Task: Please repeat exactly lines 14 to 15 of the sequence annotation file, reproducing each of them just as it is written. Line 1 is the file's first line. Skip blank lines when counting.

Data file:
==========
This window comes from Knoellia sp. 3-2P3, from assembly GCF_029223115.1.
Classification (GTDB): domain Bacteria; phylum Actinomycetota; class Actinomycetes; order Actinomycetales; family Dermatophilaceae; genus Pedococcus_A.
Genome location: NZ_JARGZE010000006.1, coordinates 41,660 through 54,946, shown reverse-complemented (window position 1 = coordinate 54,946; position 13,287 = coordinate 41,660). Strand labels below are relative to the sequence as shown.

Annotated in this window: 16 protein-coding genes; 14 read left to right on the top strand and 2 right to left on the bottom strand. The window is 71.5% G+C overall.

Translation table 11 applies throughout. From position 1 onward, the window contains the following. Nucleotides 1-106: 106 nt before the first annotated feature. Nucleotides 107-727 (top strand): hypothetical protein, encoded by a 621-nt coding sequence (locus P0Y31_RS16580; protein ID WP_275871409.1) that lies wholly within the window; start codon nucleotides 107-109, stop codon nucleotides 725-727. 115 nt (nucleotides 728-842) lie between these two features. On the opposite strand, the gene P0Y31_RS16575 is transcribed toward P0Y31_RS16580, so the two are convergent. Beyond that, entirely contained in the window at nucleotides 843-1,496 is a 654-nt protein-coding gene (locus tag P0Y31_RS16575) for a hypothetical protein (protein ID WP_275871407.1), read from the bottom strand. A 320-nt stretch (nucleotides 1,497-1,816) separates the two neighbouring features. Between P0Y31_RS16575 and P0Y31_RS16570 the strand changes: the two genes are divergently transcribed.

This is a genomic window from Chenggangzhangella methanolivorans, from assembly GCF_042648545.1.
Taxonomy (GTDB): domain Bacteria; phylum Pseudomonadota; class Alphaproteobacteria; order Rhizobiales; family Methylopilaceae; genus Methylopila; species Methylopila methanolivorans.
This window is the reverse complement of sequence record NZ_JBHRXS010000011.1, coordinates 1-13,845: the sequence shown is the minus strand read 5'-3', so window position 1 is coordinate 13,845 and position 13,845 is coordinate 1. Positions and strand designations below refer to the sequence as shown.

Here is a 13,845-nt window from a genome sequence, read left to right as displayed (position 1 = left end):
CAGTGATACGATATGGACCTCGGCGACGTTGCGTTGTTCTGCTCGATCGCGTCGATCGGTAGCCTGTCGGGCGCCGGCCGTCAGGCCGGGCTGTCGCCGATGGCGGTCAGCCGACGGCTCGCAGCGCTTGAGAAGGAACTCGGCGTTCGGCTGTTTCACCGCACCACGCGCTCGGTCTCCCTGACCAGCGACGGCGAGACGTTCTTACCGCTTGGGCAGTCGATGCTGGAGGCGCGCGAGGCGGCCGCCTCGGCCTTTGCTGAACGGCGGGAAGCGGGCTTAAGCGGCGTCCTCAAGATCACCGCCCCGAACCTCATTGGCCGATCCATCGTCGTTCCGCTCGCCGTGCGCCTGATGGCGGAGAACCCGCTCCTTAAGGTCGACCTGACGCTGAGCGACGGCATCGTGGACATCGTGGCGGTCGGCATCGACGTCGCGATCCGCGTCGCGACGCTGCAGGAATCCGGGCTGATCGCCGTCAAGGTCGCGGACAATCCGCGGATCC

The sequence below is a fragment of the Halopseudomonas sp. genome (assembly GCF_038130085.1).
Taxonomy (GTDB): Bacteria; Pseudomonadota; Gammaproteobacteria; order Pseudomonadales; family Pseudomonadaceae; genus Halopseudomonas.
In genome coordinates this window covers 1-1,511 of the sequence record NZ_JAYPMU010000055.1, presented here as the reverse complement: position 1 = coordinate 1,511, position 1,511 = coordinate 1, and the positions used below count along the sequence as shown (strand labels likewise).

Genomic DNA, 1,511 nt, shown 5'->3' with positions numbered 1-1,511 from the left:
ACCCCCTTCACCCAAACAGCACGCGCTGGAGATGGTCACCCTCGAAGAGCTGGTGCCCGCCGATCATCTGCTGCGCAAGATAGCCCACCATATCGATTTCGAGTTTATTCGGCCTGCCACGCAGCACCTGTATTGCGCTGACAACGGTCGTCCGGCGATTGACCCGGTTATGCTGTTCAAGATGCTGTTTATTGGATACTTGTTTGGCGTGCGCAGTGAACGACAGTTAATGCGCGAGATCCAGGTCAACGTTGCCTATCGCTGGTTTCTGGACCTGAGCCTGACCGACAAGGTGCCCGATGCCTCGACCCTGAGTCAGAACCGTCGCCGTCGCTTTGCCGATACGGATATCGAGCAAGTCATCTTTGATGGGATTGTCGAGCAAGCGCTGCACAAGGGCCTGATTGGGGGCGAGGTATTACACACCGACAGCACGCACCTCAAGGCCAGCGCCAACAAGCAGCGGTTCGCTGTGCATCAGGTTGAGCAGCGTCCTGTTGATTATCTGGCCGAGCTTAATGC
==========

Genomic DNA, 1,511 nt, shown 5'->3' with positions numbered 1-1,511 from the left:
ACCCCCTTCACCCAAACAGCACGCGCTGGAGATGGTCACCCTCGAAGAGCTGGTGCCCGCCGATCATCTGCTGCGCAAGATAGCCCACCATATCGATTTCGAGTTTATTCGGCCTGCCACGCAGCACCTGTATTGCGCTGACAACGGTCGTCCGGCGATTGACCCGGTTATGCTGTTCAAGATGCTGTTTATTGGATACTTGTTTGGCGTGCGCAGTGAACGACAGTTAATGCGCGAGATCCAGGTCAACGTTGCCTATCGCTGGTTTCTGGACCTGAGCCTGACCGACAAGGTGCCCGATGCCTCGACCCTGAGTCAGAACCGTCGCCGTCGCTTTGCCGATACGGATATCGAGCAAGTCATCTTTGATGGGATTGTCGAGCAAGCGCTGCACAAGGGCCTGATTGGGGGCGAGGTATTACACACCGACAGCACGCACCTCAAGGCCAGCGCCAACAAGCAGCGGTTCGCTGTGCATCAGGTTGAGCAGCGTCCTGTTGATTATCTGGCCGAGCTTAATGC